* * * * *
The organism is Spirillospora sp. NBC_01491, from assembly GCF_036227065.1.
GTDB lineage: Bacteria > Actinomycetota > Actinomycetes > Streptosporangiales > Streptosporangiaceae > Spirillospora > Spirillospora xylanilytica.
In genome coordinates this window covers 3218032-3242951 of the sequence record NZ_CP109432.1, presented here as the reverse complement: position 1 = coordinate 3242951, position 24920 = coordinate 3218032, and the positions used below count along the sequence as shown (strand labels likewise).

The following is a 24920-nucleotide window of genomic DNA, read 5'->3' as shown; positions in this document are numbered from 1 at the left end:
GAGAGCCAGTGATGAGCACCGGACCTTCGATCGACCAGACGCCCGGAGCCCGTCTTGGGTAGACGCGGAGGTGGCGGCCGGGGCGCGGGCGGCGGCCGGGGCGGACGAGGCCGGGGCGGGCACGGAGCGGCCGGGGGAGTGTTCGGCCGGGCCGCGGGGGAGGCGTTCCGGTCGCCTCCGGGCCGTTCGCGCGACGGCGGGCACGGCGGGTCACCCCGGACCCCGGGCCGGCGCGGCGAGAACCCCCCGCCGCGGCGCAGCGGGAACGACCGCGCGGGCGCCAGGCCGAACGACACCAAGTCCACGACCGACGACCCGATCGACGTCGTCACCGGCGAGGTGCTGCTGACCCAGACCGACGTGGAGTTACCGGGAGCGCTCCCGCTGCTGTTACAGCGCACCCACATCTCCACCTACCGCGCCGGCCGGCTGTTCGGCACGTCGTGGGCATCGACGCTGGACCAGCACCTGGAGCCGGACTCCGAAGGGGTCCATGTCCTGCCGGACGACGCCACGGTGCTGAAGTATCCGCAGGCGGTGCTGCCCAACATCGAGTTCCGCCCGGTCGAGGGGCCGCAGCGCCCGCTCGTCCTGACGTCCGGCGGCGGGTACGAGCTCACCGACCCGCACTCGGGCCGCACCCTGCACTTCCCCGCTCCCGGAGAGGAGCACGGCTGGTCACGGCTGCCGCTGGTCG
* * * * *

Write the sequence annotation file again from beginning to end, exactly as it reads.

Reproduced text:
The organism is Spirillospora sp. NBC_01491, from assembly GCF_036227065.1.
GTDB lineage: Bacteria > Actinomycetota > Actinomycetes > Streptosporangiales > Streptosporangiaceae > Spirillospora > Spirillospora xylanilytica.
In genome coordinates this window covers 3218032-3242951 of the sequence record NZ_CP109432.1, presented here as the reverse complement: position 1 = coordinate 3242951, position 24920 = coordinate 3218032, and the positions used below count along the sequence as shown (strand labels likewise).

The following is a 24920-nucleotide window of genomic DNA, read 5'->3' as shown; positions in this document are numbered from 1 at the left end:
GAGAGCCAGTGATGAGCACCGGACCTTCGATCGACCAGACGCCCGGAGCCCGTCTTGGGTAGACGCGGAGGTGGCGGCCGGGGCGCGGGCGGCGGCCGGGGCGGACGAGGCCGGGGCGGGCACGGAGCGGCCGGGGGAGTGTTCGGCCGGGCCGCGGGGGAGGCGTTCCGGTCGCCTCCGGGCCGTTCGCGCGACGGCGGGCACGGCGGGTCACCCCGGACCCCGGGCCGGCGCGGCGAGAACCCCCCGCCGCGGCGCAGCGGGAACGACCGCGCGGGCGCCAGGCCGAACGACACCAAGTCCACGACCGACGACCCGATCGACGTCGTCACCGGCGAGGTGCTGCTGACCCAGACCGACGTGGAGTTACCGGGAGCGCTCCCGCTGCTGTTACAGCGCACCCACATCTCCACCTACCGCGCCGGCCGGCTGTTCGGCACGTCGTGGGCATCGACGCTGGACCAGCACCTGGAGCCGGACTCCGAAGGGGTCCATGTCCTGCCGGACGACGCCACGGTGCTGAAGTATCCGCAGGCGGTGCTGCCCAACATCGAGTTCCGCCCGGTCGAGGGGCCGCAGCGCCCGCTCGTCCTGACGTCCGGCGGCGGGTACGAGCTCACCGACCCGCACTCGGGCCGCACCCTGCACTTCCCCGCTCCCGGAGAGGAGCACGGCTGGTCACGGCTGCCGCTGGTCG